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WEATHER: cloudy all day with some rain showers, warm and humid.

I just love visiting La Selva Biological Station, it is a huge area of Rain Forest on the Caribbean Slopes and access to some of the main tracks can be obtained by staying in their basic, but very clean and tidy accommodation cabins.

The whole place is just brimming with birds even right next to the main buildings in the centre of the complex. We met up at 6am and drove to the main centre where we set up our scopes and scanned the trees around the open areas.  One particular tree held about 12 species including four migrant Warblers: we saw Black-and-White, Tennessee, Blackburnian and Chestnut-sided Warblers all quite close to one another. The tree was also full of Baltimore Orioles, Red-breasted Grosbeak, Masked Tityra, Palm & Blue-gray Tanagers. A Black-cheeked Woodpecker dropped in as well as Yellow-throated Toucans. Near the car park we added a SNOWY COTINGA (female) to the list, this was a major biggie for us!

Great Green Macaw

In the lower bushes around the lawns we saw White-collared Manikin, Olive-backed Euphonia, Crimson-rumped Tanagers, Common Tody Flycatcher and a couple of new hummers: Scaly-breasted and Blue-chested Hummingbirds. The highlight was of a group of seven GREAT GREEN MACAWS! They flew in and fed on figs in a tree about 50 meters from us, how amazing was that?

Short-billed Pigeons

We ate breakfast at 7:30 and met up with our ‘La Selva Guide’ at 8am. He was just wonderful, a brilliant birder and he found us lots of new birds.  We spent almost an hour near the canteen and hardly moved 20 meters! He kept on pointing out goodies such as Plain Tanager, Dusky-faced Tanager, South Rough-wing Swallow, Grey rumped and White-collared Swifts, Golden-hooded Tanager and plenty of others.

Olive-backed Euphonia taken by Chris Perry

We walked down towards the bridge that spans the Rio Puerto Viejo and before crossing we found a few more birds. Two Great Tinamous nonchalantly walked past us and headed for the gardens, that was amazing you never usually get to see this species out of the cover of the forest!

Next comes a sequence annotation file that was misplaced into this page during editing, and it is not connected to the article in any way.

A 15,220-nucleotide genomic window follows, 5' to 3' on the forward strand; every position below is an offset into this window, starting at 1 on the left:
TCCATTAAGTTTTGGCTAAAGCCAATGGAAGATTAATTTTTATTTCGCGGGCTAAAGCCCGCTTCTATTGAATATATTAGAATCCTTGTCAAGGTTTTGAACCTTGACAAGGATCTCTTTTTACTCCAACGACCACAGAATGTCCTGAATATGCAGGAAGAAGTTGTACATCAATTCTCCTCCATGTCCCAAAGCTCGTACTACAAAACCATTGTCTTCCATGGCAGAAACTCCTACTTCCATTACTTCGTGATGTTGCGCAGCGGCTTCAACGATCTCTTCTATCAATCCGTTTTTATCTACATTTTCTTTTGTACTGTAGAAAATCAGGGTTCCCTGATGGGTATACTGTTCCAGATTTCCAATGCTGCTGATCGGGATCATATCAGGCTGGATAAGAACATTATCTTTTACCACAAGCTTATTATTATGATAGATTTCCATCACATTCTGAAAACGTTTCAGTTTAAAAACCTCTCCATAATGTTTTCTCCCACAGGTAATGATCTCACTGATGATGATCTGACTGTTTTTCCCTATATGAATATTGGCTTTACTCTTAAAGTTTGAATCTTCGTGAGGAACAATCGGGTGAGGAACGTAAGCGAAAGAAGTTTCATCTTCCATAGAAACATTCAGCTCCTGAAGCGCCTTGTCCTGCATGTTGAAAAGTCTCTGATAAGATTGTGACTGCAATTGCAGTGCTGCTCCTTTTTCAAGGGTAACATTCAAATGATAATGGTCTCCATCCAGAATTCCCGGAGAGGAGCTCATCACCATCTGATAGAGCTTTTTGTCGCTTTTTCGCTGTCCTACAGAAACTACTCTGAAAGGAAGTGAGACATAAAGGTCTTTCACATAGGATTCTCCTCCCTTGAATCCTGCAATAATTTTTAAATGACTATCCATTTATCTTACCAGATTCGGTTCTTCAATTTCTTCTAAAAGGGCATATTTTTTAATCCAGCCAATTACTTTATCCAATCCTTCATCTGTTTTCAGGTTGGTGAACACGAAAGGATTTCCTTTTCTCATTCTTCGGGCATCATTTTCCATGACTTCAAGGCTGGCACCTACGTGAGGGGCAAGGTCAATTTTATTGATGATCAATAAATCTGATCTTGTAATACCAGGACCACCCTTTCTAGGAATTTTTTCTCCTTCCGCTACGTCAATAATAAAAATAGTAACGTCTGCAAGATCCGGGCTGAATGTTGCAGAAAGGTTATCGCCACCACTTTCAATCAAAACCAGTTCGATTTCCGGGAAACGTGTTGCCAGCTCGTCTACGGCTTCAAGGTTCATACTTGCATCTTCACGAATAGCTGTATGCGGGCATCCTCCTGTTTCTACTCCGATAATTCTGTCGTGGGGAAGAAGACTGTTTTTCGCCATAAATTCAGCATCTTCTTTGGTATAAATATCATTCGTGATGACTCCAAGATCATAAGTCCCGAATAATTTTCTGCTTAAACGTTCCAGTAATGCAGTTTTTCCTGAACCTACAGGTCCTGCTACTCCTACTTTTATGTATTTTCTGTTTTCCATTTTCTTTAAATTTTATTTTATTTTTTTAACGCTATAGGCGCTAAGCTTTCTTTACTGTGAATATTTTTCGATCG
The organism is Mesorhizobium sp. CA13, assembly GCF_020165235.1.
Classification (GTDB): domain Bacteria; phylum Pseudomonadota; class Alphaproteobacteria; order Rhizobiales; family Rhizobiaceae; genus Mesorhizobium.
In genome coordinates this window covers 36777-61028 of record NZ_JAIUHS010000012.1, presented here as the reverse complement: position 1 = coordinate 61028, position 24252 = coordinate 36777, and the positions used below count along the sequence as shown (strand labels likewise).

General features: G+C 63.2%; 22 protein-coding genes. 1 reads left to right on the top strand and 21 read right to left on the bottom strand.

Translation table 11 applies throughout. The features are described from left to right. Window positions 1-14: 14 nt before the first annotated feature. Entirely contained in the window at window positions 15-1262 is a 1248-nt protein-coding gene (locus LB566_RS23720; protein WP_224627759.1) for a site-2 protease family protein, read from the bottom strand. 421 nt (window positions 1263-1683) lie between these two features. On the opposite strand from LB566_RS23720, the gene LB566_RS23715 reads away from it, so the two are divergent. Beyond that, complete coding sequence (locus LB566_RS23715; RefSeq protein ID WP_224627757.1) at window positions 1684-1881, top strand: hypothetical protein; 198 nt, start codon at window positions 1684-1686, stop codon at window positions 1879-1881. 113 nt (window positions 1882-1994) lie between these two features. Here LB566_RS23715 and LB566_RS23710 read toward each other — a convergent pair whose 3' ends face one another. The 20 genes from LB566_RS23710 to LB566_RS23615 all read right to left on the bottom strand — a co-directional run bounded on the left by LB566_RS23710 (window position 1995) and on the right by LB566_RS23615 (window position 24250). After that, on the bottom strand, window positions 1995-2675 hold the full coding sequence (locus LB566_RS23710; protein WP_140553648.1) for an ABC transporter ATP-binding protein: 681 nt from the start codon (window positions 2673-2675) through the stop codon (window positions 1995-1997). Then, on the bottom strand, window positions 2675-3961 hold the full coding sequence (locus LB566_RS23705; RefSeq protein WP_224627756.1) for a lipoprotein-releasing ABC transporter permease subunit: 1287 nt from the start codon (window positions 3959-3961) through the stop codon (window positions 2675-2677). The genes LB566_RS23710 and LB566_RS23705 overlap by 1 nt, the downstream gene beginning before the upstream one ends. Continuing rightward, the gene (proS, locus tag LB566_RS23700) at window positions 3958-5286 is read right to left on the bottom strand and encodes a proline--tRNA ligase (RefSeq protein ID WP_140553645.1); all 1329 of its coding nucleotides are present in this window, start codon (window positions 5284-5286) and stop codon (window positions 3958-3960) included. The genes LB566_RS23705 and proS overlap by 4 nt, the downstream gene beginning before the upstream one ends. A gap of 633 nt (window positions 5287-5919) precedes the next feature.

Mantled Howler Monkeys crossing the bridge

We searched for Rufous-tailed Jacamar, laughing Falcon and Bright-rumped Attila, all three were calling but they never showed. After crossing the bridge, from where we found Green Kingfisher and located the Laughing Falcon, we searched the campus of the field study centre, once again it was brimming with birds.

Laughing Falcon

Cinnamon Becard, Shining Honeycreeper, Mistletoe Tyrannulet, Northern Barred Woodcreeper and several other species were seen in this area.

Our forest walk last two hours we saw many great species and enjoyed views of many butterflies, Poison-dart Frogs, an Eyelash Pit-Viper, Spider and Howler Monkeys. More great birds appeared as we strolled along the well-made tracks of the rain forest. We were shown a pair of Middle-American Screech Owls, we also saw Chestnut-backed Antwren and Black-crowned Antshrike.

Three-toed Sloth with a baby

After about an hour we turned around and repeated the walk, it was almost 12 noon when we eventually got back to the Canteen for lunch. We parted ways with our great guide and sat down to eat.

At 1:15 we set off for a forty minute drive to a small town called la Union, where a wildlife artist called Copé has set up a viewing hide in his garden and attracts an unbelievable number of visitors, both human and avian.

one of the first birds seen at Cope's House - American Pygmy Kingfisher 

Before we settled down to view the feeding station we donned wellington boots and set off in the bus for a woodland nearby. We walked through very wet and sticky mud to view a couple of owl species, Crested and Spectacled. We also were shown a Great Potto, some Honduran Tent Bats and Common Tent-Making Bats.

Crested Owl - by Chris Perry

Back at Cope’s House we spent an hour watching his feeders and enjoying lots of new species, seen at very close quarters. A few new hummers were added to the list as well Chestnut-headed Oropendula, Honeycreepers, Doves, a Russet-naped Wood-Rail, Red-winged Blackbird, Yellow-headed Euphonia and so on and so on.

the stunning Red-legged Honeycreeper - another of Chris's shots

Spectacled owls - by Chris Perry

Russet-naped Wood-rail - by Chris Perry

It was 5pm when we packed up, the light was fading fast, we had avoided getting wet all day and wanted to keep it that way. So we mounted the bus and got back in time for a quick wash and changed before taking dinner at 6:30pm.